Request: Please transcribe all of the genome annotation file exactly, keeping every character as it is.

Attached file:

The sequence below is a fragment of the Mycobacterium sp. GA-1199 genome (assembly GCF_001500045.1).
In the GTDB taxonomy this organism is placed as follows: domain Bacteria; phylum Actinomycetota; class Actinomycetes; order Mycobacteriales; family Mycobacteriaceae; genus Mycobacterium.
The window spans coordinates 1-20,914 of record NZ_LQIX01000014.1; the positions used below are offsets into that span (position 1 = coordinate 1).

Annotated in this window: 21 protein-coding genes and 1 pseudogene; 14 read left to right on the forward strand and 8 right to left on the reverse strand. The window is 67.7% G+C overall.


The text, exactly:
The sequence below is a fragment of the Mycobacterium sp. GA-1199 genome (assembly GCF_001500045.1).
In the GTDB taxonomy this organism is placed as follows: domain Bacteria; phylum Actinomycetota; class Actinomycetes; order Mycobacteriales; family Mycobacteriaceae; genus Mycobacterium.
The window spans coordinates 1-20,914 of record NZ_LQIX01000014.1; the positions used below are offsets into that span (position 1 = coordinate 1).

Annotated in this window: 21 protein-coding genes and 1 pseudogene; 14 read left to right on the forward strand and 8 right to left on the reverse strand. The window is 67.7% G+C overall.